Julianne G. Crane exploring U.S. in RV

Self-sufficient by carrying water, batteries and propane, RVers are able to dry camp, also known as boondock, for free on much of the Bureau of Land Management land in the Southwest. Here, on a section called Big River near Parker, Ariz., Julianne G. Crane and Jimmy Smith camped for several days in their Lance Lite Camper with other friends from Spokane in their Airstream travel trailer.

Where on the road is Julianne G. Crane? Outside Yuma in her RV of course, writing about her road trips exploring the United States and Canada.

Last week the former Spokesman-Review columnist was enjoying the Arizona sun, before she snakes west to San Diego and then north to Spokane just leisurely enough to miss our cold, snowy season.

Many readers will remember Crane from her popular weekly Wheel Life column and blog that ran from 2000 through 2007. The baby boomer still covers the RV lifestyle, publishes RVWheelLife.com and writes for other RV publications including telling people’s stories as the RV lifestyle specialist for MotorMatters.biz.

“I love my life, it’s wonderful. Wonderful,” Crane said in a phone interview from Yuma. “Just about every day I write or talk to people about the RV lifestyle.”

Crane in RV lingo is known as an “extended timer,” spending at least six to nine months of the year on the road with trips that range from 100 miles out of Spokane to two full trips circling the United States. She estimates driving between 100,000 and 250,000 miles since leaving the newspaper and has transitioned through three truck campers and one fifth-wheel.

“RVing is one of the things the middle class can still do,” she said, adding that people can get into a camper or trailer for $5,000 up to the average price between $30,000 to $75,000. Of course there are the elites with vehicles near $1 million.

“It has a huge following,” she said. “All walks of life, all economic backgrounds, all ethnic backgrounds.”

Crane has traveled and written for five years with her “sweetheart and life partner” Jimmy Smith, who keeps his own blog, “Another View.”

Introduced by friends in Spokane, Smith and Crane became near instant travel companions. Smith was buying a truck camper and planned to “just be homeless” for a while after retiring. A friend laughed and suggested he talk with Crane because “she writes about people like you.”

A meeting over beers turned into a three-month-relationship test to Texas and the Southwest in the truck camper.

“It’s like having a relationship in a hallway with a bathroom on one side,” Crane said.

The tight quarters work. “We’re both talkers and thinkers,” she said. “We don’t tire of each other.”

The couple travel with their bicycles and an 18-foot Kevlar canoe and enjoy U.S. Corps of Engineers parks that are on water bodies and state parks that include small lakes.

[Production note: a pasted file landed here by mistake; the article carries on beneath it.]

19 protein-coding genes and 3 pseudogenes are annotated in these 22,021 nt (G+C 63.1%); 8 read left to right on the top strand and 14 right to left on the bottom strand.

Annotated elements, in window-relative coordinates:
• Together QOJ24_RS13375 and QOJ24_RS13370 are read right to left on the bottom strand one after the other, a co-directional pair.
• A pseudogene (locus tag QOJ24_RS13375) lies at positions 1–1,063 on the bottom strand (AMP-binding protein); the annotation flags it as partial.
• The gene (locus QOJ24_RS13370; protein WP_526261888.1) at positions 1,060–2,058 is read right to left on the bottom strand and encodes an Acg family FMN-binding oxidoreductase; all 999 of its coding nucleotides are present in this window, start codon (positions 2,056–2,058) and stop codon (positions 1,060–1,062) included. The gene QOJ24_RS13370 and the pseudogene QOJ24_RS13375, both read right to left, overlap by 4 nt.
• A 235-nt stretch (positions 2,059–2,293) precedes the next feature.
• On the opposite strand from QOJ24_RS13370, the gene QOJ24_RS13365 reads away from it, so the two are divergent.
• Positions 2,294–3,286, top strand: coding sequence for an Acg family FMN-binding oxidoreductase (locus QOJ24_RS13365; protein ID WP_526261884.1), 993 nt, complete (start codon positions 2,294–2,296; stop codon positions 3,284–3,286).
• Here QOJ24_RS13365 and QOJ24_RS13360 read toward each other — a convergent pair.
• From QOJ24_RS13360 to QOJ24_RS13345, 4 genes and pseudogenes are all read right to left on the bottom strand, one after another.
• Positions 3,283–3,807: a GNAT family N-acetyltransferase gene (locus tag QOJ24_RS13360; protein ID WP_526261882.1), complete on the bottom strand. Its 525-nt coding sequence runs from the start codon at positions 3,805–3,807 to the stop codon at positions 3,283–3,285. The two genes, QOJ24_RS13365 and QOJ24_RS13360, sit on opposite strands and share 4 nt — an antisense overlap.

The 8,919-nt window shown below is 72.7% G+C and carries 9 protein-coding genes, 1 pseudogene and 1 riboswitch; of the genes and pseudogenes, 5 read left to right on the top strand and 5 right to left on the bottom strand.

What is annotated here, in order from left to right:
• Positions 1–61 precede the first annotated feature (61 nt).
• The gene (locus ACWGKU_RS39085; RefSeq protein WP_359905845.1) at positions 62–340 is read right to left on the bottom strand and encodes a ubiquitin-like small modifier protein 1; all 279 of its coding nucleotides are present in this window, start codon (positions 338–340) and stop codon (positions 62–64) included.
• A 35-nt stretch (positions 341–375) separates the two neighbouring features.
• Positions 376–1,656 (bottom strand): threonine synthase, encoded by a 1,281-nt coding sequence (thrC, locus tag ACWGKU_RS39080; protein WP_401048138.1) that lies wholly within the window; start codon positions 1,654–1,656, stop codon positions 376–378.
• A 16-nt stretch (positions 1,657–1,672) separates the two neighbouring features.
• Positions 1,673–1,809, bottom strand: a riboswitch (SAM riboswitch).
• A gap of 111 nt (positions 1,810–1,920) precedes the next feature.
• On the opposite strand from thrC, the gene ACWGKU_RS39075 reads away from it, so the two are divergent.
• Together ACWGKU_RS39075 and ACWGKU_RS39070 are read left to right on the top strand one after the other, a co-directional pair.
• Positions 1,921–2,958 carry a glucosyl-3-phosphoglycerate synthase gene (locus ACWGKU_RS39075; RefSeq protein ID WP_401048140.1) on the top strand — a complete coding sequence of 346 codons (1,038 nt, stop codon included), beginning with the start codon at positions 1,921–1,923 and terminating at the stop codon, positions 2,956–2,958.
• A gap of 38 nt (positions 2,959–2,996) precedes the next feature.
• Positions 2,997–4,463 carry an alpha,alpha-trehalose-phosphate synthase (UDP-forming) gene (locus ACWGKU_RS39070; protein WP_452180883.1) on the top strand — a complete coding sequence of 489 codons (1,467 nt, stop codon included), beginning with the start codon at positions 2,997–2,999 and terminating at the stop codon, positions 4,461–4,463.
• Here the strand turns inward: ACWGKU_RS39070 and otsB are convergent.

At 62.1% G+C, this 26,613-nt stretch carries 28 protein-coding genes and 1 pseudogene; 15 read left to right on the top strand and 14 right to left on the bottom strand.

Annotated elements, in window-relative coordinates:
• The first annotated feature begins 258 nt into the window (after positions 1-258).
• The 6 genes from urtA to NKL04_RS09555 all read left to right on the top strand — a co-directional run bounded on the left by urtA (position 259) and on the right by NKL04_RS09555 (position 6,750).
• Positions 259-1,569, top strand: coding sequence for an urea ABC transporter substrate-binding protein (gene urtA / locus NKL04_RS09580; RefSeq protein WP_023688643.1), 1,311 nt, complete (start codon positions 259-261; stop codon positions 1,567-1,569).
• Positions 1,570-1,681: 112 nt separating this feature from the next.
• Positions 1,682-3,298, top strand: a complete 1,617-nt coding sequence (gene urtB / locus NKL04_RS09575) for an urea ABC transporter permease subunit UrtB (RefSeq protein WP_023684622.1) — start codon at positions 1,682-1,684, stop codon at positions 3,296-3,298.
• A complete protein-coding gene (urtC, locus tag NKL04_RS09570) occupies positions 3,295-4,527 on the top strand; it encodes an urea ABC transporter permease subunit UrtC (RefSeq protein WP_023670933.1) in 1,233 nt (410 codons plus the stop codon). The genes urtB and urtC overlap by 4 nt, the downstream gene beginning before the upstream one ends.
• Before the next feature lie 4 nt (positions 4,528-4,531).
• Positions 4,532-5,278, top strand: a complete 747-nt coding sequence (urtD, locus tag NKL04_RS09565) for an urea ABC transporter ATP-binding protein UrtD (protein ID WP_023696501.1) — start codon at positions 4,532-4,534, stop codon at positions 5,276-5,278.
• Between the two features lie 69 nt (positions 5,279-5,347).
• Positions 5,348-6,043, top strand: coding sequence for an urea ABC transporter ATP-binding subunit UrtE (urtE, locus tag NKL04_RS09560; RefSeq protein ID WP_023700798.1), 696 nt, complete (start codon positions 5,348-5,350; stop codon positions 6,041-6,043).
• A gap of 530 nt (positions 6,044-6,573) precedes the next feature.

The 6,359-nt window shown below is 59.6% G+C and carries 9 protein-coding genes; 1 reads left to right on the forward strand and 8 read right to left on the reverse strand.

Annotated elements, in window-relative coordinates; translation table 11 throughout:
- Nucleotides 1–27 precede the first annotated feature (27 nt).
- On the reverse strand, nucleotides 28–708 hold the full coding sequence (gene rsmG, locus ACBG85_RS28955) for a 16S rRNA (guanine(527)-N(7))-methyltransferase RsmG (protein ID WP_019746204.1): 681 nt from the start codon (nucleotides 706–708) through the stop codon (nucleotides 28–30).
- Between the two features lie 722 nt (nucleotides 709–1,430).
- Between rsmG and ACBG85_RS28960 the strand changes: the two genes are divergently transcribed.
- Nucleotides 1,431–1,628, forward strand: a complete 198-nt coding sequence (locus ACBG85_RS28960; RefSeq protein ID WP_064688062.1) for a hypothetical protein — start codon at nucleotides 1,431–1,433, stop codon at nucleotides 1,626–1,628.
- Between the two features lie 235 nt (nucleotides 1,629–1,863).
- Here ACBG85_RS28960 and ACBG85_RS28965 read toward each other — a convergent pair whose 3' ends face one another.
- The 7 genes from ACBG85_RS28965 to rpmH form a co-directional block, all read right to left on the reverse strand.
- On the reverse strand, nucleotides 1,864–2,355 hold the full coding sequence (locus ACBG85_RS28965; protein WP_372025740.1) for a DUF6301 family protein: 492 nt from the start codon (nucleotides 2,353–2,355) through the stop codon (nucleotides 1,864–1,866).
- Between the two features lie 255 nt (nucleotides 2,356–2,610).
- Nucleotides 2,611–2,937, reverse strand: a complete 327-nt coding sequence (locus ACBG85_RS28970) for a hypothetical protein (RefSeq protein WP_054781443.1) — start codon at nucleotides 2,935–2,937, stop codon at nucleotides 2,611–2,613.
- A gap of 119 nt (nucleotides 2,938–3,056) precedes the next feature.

Crane said the RV world is pretty traditional, with married couples traveling together. Yet the baby boomers are adding diversity with unmarried couples roaming the roads. There are even many RVers who travel solo, some who meet up with other single travelers through the Wandering Individuals Network that has circuits, caravans and gatherings all over the U.S., Canada and Mexico.

One of the largest gatherings for singles and for all RVers is happening now in Quartzsite, Ariz., a former gold mining town in the Mohave Desert.

Crane reports in her RVWheelLife.com blog that in the winter the town “swells temporarily to the third largest city in Arizona when tens of thousands of RVers roll” in and the area becomes the unofficial RV snowbird capital of the Southwest or the largest gathering of RVers on Earth. There is a huge RV show in addition to a gem show and large arts and crafts fair and swap meets. Most of the RVers boondock camp, which is dry camping where people live off what they carry with them.

“It’s like the boomers’ Burning Man,” Crane joked about the artsy annual gathering dedicated to radical self-expression attended by many 20-somethings and San Francisco Bay-area hipsters in Nevada’s Black Rock Desert. One of the main goals of Burning Man is self-reliance.

The Wandering Individuals Network’s website, rvsingles.org, lists several summer circuit events in Washington, including stays near Mount St. Helens National Park, Gig Harbor and Sequim to explore the Olympic National Park.

Crane and Smith avoid most of the large gatherings, opting instead for peaceful beauty with water and good hiking trails. Yet they have spent two stints volunteering for Habitat for Humanity’s RV Care-A-Vanner program where they traveled to a construction site and helped build homes in locations like Sebring, Fla.

“We enjoy doing physical things while we are still able to do it,” she said. “Jimmy fishes and shoots pool and I write.”

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